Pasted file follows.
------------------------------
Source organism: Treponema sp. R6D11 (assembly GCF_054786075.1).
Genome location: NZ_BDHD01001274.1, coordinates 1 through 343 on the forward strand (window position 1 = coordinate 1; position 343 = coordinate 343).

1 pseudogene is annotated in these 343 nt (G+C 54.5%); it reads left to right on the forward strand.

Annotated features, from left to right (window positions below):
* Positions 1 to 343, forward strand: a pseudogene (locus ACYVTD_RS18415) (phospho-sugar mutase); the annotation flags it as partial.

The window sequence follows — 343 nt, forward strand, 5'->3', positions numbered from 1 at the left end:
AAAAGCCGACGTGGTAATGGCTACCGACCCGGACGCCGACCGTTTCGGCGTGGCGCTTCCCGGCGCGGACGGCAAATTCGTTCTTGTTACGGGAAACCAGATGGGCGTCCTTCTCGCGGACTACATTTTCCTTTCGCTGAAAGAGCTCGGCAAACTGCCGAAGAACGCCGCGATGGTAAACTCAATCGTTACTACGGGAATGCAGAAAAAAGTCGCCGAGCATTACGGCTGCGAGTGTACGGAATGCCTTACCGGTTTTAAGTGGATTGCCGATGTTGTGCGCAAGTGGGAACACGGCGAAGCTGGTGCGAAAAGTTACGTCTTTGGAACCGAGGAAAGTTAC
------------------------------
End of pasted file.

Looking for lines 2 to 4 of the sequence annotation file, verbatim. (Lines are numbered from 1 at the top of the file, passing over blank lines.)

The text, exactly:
Genome location: NZ_BDHD01001274.1, coordinates 1 through 343 on the forward strand (window position 1 = coordinate 1; position 343 = coordinate 343).

1 pseudogene is annotated in these 343 nt (G+C 54.5%); it reads left to right on the forward strand.

Annotated features, from left to right (window positions below):